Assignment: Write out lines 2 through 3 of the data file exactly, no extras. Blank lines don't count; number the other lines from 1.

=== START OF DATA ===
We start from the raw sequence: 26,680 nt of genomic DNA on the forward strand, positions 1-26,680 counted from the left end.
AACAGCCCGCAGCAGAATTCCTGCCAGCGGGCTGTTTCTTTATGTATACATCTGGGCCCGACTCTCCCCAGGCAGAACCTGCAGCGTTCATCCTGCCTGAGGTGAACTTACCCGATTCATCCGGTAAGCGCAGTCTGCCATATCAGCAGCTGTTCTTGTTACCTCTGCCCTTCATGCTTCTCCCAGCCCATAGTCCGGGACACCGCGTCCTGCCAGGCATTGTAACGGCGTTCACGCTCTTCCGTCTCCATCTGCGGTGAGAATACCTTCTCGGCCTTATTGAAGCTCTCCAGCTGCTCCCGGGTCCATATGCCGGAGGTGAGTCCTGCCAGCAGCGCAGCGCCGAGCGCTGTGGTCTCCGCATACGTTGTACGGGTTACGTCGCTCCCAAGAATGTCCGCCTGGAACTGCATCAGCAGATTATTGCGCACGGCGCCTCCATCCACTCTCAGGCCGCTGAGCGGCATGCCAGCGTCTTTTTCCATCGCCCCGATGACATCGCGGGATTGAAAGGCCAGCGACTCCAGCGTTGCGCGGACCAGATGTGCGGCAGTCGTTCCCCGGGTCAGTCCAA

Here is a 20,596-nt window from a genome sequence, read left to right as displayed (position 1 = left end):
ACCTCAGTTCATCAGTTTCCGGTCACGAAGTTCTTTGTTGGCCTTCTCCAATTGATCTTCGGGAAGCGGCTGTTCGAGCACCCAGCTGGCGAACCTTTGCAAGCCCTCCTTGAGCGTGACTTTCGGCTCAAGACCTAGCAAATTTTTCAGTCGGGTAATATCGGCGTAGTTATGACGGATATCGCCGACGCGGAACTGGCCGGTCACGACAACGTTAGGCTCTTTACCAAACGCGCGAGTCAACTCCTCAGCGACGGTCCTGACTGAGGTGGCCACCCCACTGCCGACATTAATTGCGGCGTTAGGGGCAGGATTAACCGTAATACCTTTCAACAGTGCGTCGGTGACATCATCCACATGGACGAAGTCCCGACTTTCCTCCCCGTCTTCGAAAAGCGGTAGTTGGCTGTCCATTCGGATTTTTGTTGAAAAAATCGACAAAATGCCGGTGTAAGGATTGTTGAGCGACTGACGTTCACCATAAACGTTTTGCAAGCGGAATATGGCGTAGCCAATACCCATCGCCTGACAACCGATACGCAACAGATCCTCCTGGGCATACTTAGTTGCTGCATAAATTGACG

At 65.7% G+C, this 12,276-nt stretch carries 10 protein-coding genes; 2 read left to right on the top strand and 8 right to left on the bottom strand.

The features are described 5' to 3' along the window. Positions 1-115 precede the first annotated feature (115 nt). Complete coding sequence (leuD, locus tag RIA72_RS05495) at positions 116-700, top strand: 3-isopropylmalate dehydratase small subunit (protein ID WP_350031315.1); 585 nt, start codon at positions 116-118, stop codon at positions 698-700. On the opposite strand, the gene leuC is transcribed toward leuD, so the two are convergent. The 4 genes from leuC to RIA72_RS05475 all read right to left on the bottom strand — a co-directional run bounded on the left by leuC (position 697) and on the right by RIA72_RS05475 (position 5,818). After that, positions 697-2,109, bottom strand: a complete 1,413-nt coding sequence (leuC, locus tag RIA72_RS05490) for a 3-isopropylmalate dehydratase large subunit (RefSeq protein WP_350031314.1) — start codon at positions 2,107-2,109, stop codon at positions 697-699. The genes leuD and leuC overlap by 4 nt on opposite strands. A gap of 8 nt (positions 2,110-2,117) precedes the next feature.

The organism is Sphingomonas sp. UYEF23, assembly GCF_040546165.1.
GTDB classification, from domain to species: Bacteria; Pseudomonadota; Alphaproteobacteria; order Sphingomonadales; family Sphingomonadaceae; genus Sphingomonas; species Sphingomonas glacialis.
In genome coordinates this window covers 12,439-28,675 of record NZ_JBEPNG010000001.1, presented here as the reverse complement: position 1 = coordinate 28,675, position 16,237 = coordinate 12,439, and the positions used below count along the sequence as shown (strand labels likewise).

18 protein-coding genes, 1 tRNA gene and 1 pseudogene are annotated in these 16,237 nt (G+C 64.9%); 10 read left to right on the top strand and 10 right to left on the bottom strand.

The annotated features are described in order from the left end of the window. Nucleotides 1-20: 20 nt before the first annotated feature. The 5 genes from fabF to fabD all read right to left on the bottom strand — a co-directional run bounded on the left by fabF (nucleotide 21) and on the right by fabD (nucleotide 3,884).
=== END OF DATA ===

AACAGCCCGCAGCAGAATTCCTGCCAGCGGGCTGTTTCTTTATGTATACATCTGGGCCCGACTCTCCCCAGGCAGAACCTGCAGCGTTCATCCTGCCTGAGGTGAACTTACCCGATTCATCCGGTAAGCGCAGTCTGCCATATCAGCAGCTGTTCTTGTTACCTCTGCCCTTCATGCTTCTCCCAGCCCATAGTCCGGGACACCGCGTCCTGCCAGGCATTGTAACGGCGTTCACGCTCTTCCGTCTCCATCTGCGGTGAGAATACCTTCTCGGCCTTATTGAAGCTCTCCAGCTGCTCCCGGGTCCATATGCCGGAGGTGAGTCCTGCCAGCAGCGCAGCGCCGAGCGCTGTGGTCTCCGCATACGTTGTACGGGTTACGTCGCTCCCAAGAATGTCCGCCTGGAACTGCATCAGCAGATTATTGCGCACGGCGCCTCCATCCACTCTCAGGCCGCTGAGCGGCATGCCAGCGTCTTTTTCCATCGCCCCGATGACATCGCGGGATTGAAAGGCCAGCGACTCCAGCGTTGCGCGGACCAGATGTGCGGCAGTCGTTCCCCGGGTCAGTCCAA

Here is a 20,596-nt window from a genome sequence, read left to right as displayed (position 1 = left end):